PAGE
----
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4 of 4 people found the following review helpful
on 6 October 2012
I found this a very exciting smooth read and after every session looked forward to coming back for more. Takes is from Josephine aka Roses Tascher's ' childhood on the Caribbean island of Martinique through her troubles marriage to Alexandre De Beuharnais and pre-Revolutionary France, the French Revolution and the horrors of the Reign of Terror in which the protagonist' husband is executed and she herself escapes execution only by Robespierre's death and the Thermidore coup.
Follows on with sharp insight into post Terror France and the time of the directory, with intimate portrayals of French politcians of the time such as Barras, Tallien and Fouche
It is towards the end of the novel where we get to explore the courtship of Rose by the brash young general Napoleon Buonoparte, the protege of the leading figure of the Directory, Deputy Barras.
The book makes one feel excited to see into the private life and thoughts of Josephine, but he way the politics and society of the France of the time (as well as the focus on the slave rebellion on Martinique inspired by the revolution) is analysed and presented in a worm's eye view. What we see in the heroin (She is named Rose for most of the novel but as we know her by Josephime B that is her name in the title because not many of us know her as Rose Tascher) is complex woman, a proud libertine but with a thread of strong compassion for the impoverished masses and horror at the depredations of the terror.
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2 of 2 people found the following review helpful
on 8 February 2012
The Many Lives and Secret Sorrows of Josephine B. is the first novel in the Josephine B. Trilogy. It covers the period from when Rose (Joséphine became her name after her marriage to Napoleon) was fourteen years old in Martinique, her unhappy marriage to Alexandre de Beauharnais and the terror of the French Revolution, ending with her marriage to Napoleon Bonaparte.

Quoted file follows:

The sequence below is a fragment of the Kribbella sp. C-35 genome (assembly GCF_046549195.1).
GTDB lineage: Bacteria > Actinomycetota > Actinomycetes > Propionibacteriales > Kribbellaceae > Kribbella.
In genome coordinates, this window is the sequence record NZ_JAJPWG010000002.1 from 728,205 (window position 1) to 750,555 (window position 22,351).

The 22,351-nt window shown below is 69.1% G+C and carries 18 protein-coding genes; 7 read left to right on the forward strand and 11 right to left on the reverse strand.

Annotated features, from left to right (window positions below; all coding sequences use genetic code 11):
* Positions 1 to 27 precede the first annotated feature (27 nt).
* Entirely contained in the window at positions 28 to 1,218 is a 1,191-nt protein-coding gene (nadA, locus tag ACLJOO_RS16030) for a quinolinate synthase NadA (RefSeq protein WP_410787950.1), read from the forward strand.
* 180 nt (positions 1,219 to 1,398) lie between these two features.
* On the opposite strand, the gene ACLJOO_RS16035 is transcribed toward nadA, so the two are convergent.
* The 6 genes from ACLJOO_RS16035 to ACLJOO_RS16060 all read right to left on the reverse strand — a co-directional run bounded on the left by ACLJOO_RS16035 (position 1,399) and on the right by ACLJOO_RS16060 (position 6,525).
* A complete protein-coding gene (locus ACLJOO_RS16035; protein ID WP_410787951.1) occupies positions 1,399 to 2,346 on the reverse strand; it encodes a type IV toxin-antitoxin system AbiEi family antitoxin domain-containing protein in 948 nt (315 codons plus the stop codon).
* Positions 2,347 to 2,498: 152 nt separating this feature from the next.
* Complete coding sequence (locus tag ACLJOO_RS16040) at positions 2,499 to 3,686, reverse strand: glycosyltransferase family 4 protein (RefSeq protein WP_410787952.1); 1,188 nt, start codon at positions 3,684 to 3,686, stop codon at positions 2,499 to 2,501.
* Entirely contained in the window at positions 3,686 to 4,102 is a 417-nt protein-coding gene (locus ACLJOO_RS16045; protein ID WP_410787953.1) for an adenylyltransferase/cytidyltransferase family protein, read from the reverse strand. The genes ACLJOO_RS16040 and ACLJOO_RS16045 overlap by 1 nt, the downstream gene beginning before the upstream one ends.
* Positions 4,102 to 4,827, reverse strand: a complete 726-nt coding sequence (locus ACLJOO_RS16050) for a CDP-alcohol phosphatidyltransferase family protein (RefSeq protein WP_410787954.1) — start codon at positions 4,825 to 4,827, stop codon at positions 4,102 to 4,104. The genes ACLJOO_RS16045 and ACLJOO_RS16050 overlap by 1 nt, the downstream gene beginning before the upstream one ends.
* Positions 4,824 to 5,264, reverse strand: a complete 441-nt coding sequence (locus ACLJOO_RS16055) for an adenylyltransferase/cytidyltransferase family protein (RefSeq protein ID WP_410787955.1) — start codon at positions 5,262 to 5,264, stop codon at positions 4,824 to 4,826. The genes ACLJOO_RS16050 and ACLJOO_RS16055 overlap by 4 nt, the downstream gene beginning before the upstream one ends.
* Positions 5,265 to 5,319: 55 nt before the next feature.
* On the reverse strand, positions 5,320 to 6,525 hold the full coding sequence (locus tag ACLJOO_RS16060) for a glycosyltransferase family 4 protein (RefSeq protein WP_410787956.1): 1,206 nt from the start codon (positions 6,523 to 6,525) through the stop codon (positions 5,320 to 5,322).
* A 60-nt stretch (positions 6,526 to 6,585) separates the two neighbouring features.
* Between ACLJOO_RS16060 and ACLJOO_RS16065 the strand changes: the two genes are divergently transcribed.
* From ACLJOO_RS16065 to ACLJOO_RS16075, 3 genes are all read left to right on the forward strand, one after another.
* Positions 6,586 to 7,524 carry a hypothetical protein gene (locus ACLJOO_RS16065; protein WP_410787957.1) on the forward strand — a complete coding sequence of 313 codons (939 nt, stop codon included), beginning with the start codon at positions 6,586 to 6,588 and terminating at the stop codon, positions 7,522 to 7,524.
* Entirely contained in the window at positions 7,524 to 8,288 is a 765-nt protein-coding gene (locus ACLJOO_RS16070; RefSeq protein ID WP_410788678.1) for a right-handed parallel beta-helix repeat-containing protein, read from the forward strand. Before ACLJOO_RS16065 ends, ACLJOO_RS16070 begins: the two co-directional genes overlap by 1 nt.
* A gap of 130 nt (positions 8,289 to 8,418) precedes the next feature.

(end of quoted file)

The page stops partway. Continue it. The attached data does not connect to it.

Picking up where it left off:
I loved seeing Rose transform from a gawky teenager on the island to a survivor of the Revolution and I felt for her as she navigated the French Revolution in all its horror. I read this series ten years ago and was absolutely enthralled by it, numerous times I have returned to the series and even it has not lost its magic. It's probably best enjoyed with a slight background knowledge of the French Revolution, but it's not necessary and didn't impact on my enjoyment first time round (there are notes at the bottom to help and to add a sense of historical perspective which is really useful). I found it refreshing that much of the story is given in hints and reading between the lines, it increased the realism of the diary form for me, however this is personal taste. Sandra Gulland has created the best diary form historical fiction I have read so far.

Highly recommenced along with the Tales of Passion, Tales of Woe, and The Last Great Dance on Earth, the next novels in the series.
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4 of 4 people found the following review helpful
on 10 May 2000
After a hesitant beginning, I found that I was captivated by the story and was reluctant to put it down. I've learnt more about 'revolutionary France' reading this book, than ever before and I was entertained in the process. I was disappointed when I reached the end but thrilled to discover that it is only the first book in a trilogy. I can't wait for the others!
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2 of 2 people found the following review helpful
on 30 August 2007
I absolutely loved this book, and egarly searched all of chesters shops to find the other two in stalments which I have now purchased thanks to the wonderful Amazon!!

This book is set out in diary form DO NOT let this put you off, it is like Lady Josephine is telling you the story herself. It is wonderfully insightful into the French Revolution and how she coped with it. The famous "real" characters you feel you are actually getting to know like making a relationship with a famous person you admire. The book is an exceptional hooker!! page after page something happens that makes you read more wondering what will happen to her, which I assure you, you will come to love her. From her struggles of her first marriage to Alexander and their loveless ups and downs, her imprisonment to meeting her Napoleon, who I might add is honestly described, Sandra does not once force her opinions on the you.